For the most part, LZ and CZ seem to have worked straight through Catullus’ poems in the traditional order from 8 Feb. 1958 to 1 Feb. 1966. The major exception to this sequential approach is the lengthy #64, which they initially skipped and then came back to in late 1965 as the final piece. There was a hiatus of about two years between Spring 1958 and May 1960, and the renditions quickly become noticeably more radical after this break. The compositional chronology according to CZ’s “Year by Year Bibliography” is as follows:

1958: Catullus 1-5

1960: Catullus 6-9

1961: Catullus 10-17, 21-50 [the gap here is in the Catullus canon; see Zukofskys’ preface]

1962: Catullus 51-63, 65

1963: Catullus 66-69

1964: Catullus 70-80

1965: Catullus 81-116 and fragmenta, 64 (begun)

1966: Catullus 64 (completed)


The parenthetical subtitle, Gai Valeri Catulli Veronensis Liber, simply means: “The Book of Gai Valeri Catullus of Verona.” The primary Latin text used was the Loeb Classical Library edition edited and translated by Francis Warre Cornish (1913, rev. 1924), but for “passages omitted” in this edition, it was supplemented by that edited by Elmer Truesdell Merrill (Boston: Ginn & Co., 1893), as the Zukofskys indicate in the original version of their preface published in Kulchur in 1962 (see Prep+ 226). The Merrill text is meant for advanced students and includes detailed notes on the language. As was commonly the case with the older Loeb editions, Cornish’s English renditions are heavily bowdlerized: treating the more obscene passages evasively when possible or simply using ellipses when beyond the pale. The Zukofskys owned several editions and translations of Catullus (see LZ Library).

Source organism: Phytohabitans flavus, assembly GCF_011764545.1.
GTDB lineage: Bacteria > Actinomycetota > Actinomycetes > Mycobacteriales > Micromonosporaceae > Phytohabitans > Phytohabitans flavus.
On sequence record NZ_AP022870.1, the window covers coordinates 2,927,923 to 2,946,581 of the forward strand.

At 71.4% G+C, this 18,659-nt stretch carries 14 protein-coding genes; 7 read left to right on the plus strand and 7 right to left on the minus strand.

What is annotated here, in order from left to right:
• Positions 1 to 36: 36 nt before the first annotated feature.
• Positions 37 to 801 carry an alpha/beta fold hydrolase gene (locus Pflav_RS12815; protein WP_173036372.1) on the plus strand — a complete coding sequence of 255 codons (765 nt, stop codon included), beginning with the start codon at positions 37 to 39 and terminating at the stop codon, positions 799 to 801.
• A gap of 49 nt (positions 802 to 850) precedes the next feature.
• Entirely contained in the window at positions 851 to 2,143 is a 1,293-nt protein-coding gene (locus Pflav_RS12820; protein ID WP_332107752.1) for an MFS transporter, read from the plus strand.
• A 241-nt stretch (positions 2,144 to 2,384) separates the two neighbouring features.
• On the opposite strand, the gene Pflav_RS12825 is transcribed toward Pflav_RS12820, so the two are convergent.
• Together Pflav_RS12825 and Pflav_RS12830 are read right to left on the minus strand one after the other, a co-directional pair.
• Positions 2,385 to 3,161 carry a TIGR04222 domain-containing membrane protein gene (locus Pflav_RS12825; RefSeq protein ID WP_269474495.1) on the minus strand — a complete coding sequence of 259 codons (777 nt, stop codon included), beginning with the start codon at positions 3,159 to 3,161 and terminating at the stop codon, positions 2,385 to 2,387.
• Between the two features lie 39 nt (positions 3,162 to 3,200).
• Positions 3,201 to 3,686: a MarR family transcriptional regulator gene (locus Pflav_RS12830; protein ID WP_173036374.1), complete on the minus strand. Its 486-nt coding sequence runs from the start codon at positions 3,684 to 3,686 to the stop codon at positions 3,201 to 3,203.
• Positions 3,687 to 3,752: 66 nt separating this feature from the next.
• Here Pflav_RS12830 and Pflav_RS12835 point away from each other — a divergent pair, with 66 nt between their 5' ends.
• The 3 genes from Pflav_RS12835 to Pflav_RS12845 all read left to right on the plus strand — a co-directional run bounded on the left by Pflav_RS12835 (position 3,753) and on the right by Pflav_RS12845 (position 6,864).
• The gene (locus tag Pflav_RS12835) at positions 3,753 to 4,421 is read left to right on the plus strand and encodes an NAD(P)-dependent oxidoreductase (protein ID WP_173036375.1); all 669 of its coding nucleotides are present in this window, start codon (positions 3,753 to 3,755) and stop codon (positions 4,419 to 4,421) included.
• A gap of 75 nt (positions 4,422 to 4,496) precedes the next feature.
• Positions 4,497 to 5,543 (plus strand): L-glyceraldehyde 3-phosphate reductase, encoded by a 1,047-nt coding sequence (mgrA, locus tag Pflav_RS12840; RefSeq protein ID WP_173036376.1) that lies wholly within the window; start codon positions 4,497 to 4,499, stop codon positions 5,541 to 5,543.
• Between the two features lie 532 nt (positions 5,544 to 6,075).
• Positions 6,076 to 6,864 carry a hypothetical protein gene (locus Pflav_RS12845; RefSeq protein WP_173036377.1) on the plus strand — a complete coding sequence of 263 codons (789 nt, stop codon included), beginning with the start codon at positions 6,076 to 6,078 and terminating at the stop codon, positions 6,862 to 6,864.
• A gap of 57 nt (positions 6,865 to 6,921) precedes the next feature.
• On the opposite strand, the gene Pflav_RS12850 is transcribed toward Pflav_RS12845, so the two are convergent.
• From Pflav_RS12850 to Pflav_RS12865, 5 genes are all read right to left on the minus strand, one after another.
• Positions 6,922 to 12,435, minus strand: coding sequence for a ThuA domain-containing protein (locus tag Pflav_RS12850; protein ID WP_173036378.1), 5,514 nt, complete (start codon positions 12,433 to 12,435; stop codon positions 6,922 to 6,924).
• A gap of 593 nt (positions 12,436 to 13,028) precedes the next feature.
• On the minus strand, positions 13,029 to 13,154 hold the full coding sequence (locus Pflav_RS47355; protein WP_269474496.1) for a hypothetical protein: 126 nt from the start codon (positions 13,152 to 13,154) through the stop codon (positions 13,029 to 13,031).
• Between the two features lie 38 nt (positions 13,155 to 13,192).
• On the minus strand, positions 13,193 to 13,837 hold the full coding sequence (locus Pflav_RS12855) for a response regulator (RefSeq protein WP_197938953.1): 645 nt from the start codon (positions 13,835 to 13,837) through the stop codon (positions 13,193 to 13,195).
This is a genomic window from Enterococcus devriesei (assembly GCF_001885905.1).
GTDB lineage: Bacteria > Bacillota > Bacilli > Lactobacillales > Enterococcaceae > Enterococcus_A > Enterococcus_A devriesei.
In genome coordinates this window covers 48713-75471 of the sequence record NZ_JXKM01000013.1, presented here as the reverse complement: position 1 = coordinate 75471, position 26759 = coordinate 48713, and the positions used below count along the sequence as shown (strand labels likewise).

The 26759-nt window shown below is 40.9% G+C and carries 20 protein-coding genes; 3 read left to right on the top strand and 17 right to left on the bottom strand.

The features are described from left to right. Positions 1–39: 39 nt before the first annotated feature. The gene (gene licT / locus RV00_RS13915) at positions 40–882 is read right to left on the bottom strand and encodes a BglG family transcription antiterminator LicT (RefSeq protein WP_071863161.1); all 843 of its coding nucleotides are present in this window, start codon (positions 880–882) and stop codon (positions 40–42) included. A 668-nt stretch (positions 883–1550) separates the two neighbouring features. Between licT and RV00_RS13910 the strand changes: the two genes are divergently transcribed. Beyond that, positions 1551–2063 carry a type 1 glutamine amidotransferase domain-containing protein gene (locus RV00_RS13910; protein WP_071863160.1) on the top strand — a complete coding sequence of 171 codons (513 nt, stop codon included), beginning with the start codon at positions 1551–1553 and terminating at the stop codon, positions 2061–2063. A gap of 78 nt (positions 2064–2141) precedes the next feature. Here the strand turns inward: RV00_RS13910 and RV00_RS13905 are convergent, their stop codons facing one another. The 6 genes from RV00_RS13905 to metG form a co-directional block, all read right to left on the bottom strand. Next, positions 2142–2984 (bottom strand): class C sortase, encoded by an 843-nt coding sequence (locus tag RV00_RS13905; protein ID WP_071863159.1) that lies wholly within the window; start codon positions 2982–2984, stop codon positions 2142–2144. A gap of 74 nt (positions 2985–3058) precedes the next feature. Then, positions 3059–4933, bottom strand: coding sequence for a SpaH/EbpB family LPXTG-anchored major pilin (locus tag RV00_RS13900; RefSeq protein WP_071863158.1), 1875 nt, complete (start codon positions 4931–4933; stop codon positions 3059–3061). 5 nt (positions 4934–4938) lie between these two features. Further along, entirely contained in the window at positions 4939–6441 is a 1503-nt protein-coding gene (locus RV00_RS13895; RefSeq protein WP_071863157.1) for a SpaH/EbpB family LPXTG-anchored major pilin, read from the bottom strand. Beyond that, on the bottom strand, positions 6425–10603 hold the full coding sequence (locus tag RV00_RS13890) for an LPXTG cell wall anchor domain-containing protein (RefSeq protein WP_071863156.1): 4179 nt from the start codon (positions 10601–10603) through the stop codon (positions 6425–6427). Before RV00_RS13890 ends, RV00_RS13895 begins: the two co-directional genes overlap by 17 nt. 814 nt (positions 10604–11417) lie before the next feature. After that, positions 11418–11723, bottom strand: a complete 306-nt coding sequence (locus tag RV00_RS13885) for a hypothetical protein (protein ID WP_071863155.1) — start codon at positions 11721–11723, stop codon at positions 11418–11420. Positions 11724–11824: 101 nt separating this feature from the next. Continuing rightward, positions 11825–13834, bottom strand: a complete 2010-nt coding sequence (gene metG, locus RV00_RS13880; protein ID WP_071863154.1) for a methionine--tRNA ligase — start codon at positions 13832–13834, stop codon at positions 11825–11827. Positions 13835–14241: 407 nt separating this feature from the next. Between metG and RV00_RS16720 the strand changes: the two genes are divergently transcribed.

Catullus (84-54 BC) interested LZ early on: several translations are included in TP and Anew (1946) includes both a translation of Carmina 8 (“Miserable Catullus, stop being foolish”) in colloquial modernist style (CSP 88-89) and an adaptation of part of Carmina 67 in “In the midst of things” (CSP 81-82). There are also various Catullus references in “4 Other Countries” related to the Zukofskys’ European tour in the summer of 1957, which included visits to Verona, Catullus’ hometown, and Sirmio on Lake Garda where he had a villa (CSP 195).